As mentioned earlier, a common measure of small-diameter wood suitable for fuel is the standard cord. A standard cord is a stack of wood, bark and air spaces 4 feet high, 4 feet wide, and 8 feet long for a total volume of 128 cubic feet (Figure 3). The amount of wood received will vary somewhat in the way it is stacked. A cord of loosely piled wood will contain less wood than a more uniformly stacked pile.

Actual volume of solid wood in a cord varies from 65 cubic feet for small, crooked sticks, increasing with the size and straightness of the sticks up to about 90 cubic feet. Average for the Midwest region is about 80 cubic feet.

A face cord of wood.
Figure 4. Face cord.

Firewood is frequently sold in quantities less than a cord. A seller may deliver a “face cord” or “rick.” A rick is a stack of wood 4 feet high, 8 feet long and a width that varies usually between 18 and 24 inches (Figure 4). Ricks are often sold as cords. So, buyer beware!

Wood is also sold by the pickup truckload. Trucks with a standard bed measuring about 5.5 feet wide by 8 feet long by 20 inches deep, loaded level with the sides will contain about one-half cord. Trucks with smaller beds 4 feet wide by 6 feet long by 20 inches deep will contain about one-third cord when filled level with the sides of the bed.

A fireplace bundle of wood.
Figure 5. Fireplace bundle (fraction of cord). Example: 1/64 cord is 1 foot by 1 foot by 2 feet.

Another element of the wood business is the firewood bundle, often seen at supermarkets. Seasoned oak or other dried hardwood weighs about 3,600 pounds per cord. Bundles weighing about 36 pounds represent about 1/100 cord. Another measuring method may be by bundle size. For example, a bundle 1 foot by 1 foot by 2 feet would be 2 cubic feet, or 1/64 cord (Figure 5). Firewood bundles purchased at the supermarket may be appropriate for the occasional fire in a conventional fireplace, but it is definitely the most expensive way to purchase wood fuel for heating your home!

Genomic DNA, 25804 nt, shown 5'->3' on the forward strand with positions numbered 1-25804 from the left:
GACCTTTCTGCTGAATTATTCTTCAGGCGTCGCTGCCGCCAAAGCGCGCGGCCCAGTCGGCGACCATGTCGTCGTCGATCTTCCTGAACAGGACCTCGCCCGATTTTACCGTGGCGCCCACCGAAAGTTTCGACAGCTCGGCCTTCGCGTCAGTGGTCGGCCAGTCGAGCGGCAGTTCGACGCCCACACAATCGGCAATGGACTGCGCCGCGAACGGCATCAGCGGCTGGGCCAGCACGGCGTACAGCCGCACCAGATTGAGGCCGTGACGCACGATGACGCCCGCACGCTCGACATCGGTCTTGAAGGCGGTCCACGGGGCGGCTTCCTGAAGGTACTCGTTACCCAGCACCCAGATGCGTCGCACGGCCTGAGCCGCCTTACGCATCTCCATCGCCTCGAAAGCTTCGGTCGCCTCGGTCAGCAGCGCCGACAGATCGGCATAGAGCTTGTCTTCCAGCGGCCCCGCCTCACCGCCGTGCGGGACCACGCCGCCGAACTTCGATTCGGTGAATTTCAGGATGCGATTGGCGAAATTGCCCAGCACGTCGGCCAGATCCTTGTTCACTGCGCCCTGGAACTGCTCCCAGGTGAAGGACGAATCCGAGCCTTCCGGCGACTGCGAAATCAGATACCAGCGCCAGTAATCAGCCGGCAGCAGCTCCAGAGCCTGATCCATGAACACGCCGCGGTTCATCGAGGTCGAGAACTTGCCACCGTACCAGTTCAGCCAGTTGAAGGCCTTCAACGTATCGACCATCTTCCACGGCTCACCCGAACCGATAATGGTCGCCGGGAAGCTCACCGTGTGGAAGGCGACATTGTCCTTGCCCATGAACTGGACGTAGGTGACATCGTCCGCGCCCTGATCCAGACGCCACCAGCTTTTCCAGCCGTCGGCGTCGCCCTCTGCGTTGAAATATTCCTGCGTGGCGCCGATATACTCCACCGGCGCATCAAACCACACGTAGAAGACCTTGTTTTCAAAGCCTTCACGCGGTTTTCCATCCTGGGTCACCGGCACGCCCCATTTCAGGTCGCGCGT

When you purchase firewood from another party, you will likely buy a mix of various hardwood species. This makes it difficult to predict the available heat value of the firewood and is one reason why we used a general heat value to compare wood with fossil fuels and electricity earlier in this guide.

However, of more importance and something you can control, is the relative moisture content of the wood you buy. Remember that dry wood has a higher heat value than fresh-cut (or green) wood. When purchasing firewood, look at the ends of the pieces to determine if the wood is dry. Seasoning checks (open splits) will be clearly evident on the ends of at least partially dried wood. These “checks” result from the natural shrinkage of wood as it dries. If the wood has been seasoned outside, it will be somewhat discolored. It should not smell sappy.

Lastly, the wood should be hard and sound. Decayed wood has a lower heat value and, when dried, will feel light and burn rapidly.

Missouri law requires that in the sale of firewood a bill of sale be provided showing the name and address of the purchaser and the seller and the cords or fractions of a cord involved in the sale.

Cut it yourself

If you cut wood wisely, the remaining woodland will be more productive. Owners frequently cut the straight, well-pruned trees for firewood because they split easier than crooked trees with many limbs. This practice, coupled with leaving low-quality trees, reduces woodlots to junk lots.

A tree stand before and after fuelwood cutting.
Figure 6. If you cut low-quality trees and crooked trees with many limbs for your firewood, you'll help woodland development.

Cut only those trees that, when removed, will give more room for growth to the most desirable trees in the woodlot. This forest improvement practice can produce an abundance of firewood and will increase the growth rate and ultimate value of the remaining trees (Figure 6).

Following are the most important classes of material you should use for fuel wood (one set of rules does not exactly fit every situation):

  • Sound dead trees and logging wastes, such as tops and large limbs
  • Diseased or insect-infested trees (if the wood can be burned in a short period of time to prevent pest spreading)